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# I've been stuck for days with a problem i have no idea how to solve

Please fix the problem in the attached file as soon as possible. I could not proceed

Frog.cs
```namespace Treehouse.CodeChallenges
{
class Frog
{

public Frog(int tongueLength, int reactionTime)
{
TongueLength = tongueLength;
ReactionTime = reactionTime;
}

public bool EatFly(int distanceToFly)
{
}
public bool EatFly(int distanceToFly, int flyReactionTime)
{
// return true;
if ((TongueLength >= distanceToFly) && (ReactionTime >= flyReactionTime))
return true;
else return false;
}
}
}
```

I've tried your code, and it gives a hint actually: "Bummer! If the frog's reaction time is greater than the fly's reaction time, the frog can't get the fly." If the frog has a faster reaction time, it means it is less than the fly's.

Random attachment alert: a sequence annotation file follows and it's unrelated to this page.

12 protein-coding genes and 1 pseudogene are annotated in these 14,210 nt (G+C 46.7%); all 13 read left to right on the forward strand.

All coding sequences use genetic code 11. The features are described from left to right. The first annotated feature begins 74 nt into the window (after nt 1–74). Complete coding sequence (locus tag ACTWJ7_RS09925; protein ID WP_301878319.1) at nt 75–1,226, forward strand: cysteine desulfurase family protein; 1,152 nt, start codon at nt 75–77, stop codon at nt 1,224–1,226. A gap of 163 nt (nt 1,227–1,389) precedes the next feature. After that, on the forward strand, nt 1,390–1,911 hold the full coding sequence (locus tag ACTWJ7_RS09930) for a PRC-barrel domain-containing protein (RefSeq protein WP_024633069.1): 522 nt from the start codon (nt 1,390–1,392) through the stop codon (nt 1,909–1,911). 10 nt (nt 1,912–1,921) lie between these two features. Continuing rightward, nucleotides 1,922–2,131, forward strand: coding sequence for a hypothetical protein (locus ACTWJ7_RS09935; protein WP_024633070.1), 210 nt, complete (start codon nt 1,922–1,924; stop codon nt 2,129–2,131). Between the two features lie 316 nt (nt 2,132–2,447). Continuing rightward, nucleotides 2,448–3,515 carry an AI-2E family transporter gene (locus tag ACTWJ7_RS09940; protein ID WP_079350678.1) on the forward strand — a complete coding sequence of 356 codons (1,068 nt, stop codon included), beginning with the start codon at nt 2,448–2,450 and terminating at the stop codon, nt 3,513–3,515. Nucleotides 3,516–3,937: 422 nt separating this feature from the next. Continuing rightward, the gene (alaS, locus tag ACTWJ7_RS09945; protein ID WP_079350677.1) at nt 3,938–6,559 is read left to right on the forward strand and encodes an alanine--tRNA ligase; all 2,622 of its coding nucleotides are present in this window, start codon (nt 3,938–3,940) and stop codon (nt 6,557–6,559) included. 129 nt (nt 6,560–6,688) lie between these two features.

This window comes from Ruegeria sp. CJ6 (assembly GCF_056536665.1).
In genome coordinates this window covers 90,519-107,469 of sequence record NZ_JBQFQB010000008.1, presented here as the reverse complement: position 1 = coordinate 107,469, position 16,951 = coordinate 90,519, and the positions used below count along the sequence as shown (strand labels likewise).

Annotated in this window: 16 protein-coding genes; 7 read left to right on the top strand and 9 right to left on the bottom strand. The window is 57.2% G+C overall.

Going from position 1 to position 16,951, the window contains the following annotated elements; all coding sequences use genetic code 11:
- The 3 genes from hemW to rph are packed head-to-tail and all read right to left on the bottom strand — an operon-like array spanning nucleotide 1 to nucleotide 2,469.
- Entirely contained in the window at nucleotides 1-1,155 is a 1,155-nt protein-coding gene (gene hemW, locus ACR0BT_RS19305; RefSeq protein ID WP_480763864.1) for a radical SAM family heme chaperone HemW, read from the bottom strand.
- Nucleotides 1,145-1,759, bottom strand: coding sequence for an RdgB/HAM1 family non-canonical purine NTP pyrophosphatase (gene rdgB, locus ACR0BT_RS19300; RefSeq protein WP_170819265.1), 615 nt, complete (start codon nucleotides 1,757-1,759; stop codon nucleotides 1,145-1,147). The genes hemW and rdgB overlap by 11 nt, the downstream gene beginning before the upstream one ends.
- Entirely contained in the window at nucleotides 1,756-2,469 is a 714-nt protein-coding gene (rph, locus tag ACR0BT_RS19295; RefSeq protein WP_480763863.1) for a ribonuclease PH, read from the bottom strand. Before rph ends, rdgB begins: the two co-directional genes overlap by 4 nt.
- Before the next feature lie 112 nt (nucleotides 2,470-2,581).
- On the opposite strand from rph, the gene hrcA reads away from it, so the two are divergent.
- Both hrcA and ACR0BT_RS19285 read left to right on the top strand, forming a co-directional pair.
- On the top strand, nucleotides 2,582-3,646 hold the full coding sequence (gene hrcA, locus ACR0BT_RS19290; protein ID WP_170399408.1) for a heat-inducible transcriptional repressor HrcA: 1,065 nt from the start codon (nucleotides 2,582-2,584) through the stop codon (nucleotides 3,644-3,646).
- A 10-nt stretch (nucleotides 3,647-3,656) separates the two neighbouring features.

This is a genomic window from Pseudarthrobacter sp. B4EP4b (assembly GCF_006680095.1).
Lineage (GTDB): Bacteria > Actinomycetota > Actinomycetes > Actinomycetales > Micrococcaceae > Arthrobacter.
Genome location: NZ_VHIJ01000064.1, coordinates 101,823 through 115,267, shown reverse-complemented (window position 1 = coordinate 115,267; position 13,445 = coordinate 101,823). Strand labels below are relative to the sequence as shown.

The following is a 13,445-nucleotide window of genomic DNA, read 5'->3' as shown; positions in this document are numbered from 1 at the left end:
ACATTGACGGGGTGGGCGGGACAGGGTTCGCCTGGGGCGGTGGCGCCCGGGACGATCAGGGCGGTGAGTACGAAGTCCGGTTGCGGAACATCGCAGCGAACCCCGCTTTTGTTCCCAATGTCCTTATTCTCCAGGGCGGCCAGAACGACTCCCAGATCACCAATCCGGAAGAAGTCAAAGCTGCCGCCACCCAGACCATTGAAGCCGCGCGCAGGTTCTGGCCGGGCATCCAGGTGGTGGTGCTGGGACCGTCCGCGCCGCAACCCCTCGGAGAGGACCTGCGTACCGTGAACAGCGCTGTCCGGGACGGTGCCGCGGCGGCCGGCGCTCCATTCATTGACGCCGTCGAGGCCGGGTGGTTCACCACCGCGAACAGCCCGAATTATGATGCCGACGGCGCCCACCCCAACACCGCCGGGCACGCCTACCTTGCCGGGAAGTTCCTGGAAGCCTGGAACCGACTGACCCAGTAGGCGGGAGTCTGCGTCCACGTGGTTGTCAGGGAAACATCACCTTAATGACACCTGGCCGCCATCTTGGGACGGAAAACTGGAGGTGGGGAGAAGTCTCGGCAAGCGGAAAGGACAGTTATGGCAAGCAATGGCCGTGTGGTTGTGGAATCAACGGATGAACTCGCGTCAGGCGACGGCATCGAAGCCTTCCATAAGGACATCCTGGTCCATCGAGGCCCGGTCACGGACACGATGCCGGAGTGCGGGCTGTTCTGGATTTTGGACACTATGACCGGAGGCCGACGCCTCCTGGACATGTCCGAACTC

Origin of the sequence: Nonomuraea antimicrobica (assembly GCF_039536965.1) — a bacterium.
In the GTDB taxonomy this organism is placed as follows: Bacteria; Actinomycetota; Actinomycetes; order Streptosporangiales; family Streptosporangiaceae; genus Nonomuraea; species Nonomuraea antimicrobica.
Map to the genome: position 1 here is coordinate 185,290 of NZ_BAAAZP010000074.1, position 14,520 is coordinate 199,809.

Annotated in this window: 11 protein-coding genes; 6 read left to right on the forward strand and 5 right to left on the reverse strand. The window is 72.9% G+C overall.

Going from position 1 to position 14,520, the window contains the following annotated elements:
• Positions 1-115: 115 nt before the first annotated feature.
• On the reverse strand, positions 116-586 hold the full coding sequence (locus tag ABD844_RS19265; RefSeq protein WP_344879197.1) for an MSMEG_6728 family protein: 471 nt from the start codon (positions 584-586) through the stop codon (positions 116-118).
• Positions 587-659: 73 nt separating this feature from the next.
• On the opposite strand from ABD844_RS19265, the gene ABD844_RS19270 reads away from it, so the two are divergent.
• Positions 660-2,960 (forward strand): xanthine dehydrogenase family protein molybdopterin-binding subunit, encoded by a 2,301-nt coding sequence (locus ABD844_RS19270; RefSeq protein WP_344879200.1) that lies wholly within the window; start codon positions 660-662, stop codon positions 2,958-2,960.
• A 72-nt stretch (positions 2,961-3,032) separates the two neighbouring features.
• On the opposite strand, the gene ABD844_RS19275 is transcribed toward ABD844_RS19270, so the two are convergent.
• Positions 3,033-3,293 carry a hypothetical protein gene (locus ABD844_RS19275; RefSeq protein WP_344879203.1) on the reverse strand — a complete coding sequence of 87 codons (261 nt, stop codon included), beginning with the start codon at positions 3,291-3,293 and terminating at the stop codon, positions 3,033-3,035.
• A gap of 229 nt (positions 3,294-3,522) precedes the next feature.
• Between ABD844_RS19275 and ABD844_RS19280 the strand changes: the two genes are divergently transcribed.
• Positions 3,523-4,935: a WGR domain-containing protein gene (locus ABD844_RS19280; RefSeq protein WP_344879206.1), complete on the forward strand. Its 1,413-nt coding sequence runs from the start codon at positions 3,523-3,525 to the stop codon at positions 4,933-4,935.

By the way, in such situations you can simply return the boolean expression itself (since it evaluates to `true` or `false` anyway), no need to write out the if-else blocks:

```return ((TongueLength >= distanceToFly) && (ReactionTime <= flyReactionTime));
```

Another reason to not wrap the returns in if...else is that the compiler might otherwise think you failed to return a value in all code paths.

"The compiler might otherwise think you failed to return a value in all code paths" - could you elaborate, Steven? I don't really understand what you mean by this.

The compiler might not understand that the conditional code covers all possible cases. So it might give you a compile error. Try it out and see.

But if there is an `else` branch (with a return statement) then all possible cases must have been covered (by definition), mustn't they?

Logically, yes. But would the compiler still give an error? Try it out and see.

STAFF

Pulla,

Were you able to solve the code challenge after Gyorgy's suggestion? If not, how can we further help?

Thanks ~James